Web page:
Cameron Brig Single Grain Scotch Whisky

Cameronbridge grain distillery in ‘the Kingdom’ of Fife looks more like a factory than a traditional pagoda-roofed malt whisky distillery. It can however trace its roots back to 1824, when the Haig distillery was opened and was also the first distillery to use a column still to produce grain whisky, from 1826. In 1877 it was one of the six founding members of the Distillers Company, the roots of Diageo. Today Cameronbridge is the largest distillery in Scotland and can churn out up to 140,000,000 litres of grain spirit. It produces both single grain whisky and grain neutral spirit (GNS) for use in everything from Smirnoff vodka to Archers Peach Schnapps. As far as I know Cameron Brig was the only (commercially available) core single grain bottling until the recent William Grant’s Girvan Patent Still launch. With Diageo recently announcing the launch of Haig Club it is unclear what the future holds for this expression so I thought I’d dig out my notes on Cameron Brig.

 

The colour is gold. A swirl of the glass reveals a light, watery consistency. The nose is light, biscuity and honey sweet (it would be interesting to know what proportion of  the grain is constituted by barley). There are gently discernible wood notes of vanilla and cinammon. The palate is sweet like golden caster sugar and creamy toffee. It’s smooth, very smooth! Young spirit is evident but not initially harsh. The finish is respectably long, the sweetness turning to a light, woody alcoholic burn as the palate dries. It is mouth-wateringly moreish. With a drop of water the nose acquires just a hint of flowers or soap. The palate doesn’t benefit though, tasting a little washed out. Definitely best neat.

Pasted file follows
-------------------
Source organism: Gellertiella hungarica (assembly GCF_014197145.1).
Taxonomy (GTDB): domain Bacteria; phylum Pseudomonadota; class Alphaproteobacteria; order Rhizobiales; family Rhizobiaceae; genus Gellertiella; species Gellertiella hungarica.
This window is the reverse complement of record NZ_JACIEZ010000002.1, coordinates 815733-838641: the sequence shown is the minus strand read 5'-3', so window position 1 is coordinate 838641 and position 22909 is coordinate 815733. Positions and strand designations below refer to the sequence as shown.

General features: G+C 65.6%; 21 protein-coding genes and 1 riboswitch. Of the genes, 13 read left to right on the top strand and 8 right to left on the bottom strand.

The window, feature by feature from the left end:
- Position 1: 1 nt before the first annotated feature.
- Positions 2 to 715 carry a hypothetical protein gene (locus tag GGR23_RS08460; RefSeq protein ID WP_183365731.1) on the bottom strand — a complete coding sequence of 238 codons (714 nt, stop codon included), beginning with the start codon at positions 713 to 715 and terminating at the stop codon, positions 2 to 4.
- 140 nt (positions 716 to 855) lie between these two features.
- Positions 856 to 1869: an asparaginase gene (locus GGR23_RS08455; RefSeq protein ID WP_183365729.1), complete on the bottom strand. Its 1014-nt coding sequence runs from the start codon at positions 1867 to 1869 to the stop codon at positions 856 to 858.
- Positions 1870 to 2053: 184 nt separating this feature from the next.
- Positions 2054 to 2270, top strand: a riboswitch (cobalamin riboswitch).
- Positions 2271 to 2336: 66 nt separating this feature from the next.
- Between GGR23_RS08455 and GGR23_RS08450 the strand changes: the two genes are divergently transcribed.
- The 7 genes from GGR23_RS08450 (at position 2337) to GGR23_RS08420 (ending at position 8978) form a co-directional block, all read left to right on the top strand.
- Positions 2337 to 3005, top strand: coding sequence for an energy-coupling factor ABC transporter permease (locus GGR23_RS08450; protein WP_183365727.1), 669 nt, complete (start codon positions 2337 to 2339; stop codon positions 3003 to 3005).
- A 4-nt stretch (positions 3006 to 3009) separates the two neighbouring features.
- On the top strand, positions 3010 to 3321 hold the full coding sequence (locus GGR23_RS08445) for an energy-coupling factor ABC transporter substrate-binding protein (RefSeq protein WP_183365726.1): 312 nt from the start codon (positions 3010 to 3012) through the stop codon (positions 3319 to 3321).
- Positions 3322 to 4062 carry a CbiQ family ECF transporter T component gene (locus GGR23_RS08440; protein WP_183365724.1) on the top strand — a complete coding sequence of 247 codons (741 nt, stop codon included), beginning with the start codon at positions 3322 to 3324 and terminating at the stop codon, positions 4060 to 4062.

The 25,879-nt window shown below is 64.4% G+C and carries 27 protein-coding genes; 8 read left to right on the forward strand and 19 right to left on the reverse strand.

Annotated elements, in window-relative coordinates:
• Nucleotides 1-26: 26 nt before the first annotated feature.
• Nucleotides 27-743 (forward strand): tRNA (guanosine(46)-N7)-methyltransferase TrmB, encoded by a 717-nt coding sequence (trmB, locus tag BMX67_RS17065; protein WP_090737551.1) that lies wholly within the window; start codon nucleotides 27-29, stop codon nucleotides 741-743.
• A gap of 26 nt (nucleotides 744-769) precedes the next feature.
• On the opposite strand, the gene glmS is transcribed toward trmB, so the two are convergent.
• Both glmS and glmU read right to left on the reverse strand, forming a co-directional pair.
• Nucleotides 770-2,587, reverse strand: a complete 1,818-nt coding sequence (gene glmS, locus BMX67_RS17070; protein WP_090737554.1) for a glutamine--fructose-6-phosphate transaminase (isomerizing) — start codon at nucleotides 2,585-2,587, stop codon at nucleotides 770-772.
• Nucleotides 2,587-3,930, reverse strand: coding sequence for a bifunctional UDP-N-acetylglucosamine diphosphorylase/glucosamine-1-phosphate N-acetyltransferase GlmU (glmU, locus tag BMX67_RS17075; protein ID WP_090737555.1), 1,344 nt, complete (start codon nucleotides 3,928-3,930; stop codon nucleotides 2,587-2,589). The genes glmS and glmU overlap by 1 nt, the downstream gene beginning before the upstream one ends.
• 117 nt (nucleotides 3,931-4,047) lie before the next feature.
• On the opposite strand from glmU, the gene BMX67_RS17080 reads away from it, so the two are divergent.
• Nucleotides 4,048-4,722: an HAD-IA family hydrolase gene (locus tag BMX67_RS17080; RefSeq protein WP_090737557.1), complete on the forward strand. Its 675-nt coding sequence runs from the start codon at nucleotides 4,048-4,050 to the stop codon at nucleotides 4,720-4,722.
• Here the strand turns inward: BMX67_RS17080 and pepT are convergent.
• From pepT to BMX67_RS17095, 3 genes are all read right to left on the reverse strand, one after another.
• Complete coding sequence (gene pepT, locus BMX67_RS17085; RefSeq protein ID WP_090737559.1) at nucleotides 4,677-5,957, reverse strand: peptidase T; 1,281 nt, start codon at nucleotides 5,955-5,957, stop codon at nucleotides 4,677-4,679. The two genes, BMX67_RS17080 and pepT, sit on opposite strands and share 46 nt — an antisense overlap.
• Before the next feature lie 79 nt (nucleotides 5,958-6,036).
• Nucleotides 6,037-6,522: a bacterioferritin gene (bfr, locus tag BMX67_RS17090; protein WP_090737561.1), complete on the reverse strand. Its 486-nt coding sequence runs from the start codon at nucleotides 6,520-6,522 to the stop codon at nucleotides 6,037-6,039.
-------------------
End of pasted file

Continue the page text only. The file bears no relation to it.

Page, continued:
This is good value at c. £22 (70cl, 40%); it merits comparison with blends in the same price range such as BNJ. I think what distinguishes it is not a particularly pronounced character but rather the absence of flaws, which is rare in a whisky at this price. The perfect whisky for a hauf ‘n’ hauf, (i.e. with a half pint of ale as a ‘chaser’) or a summer evening dram.

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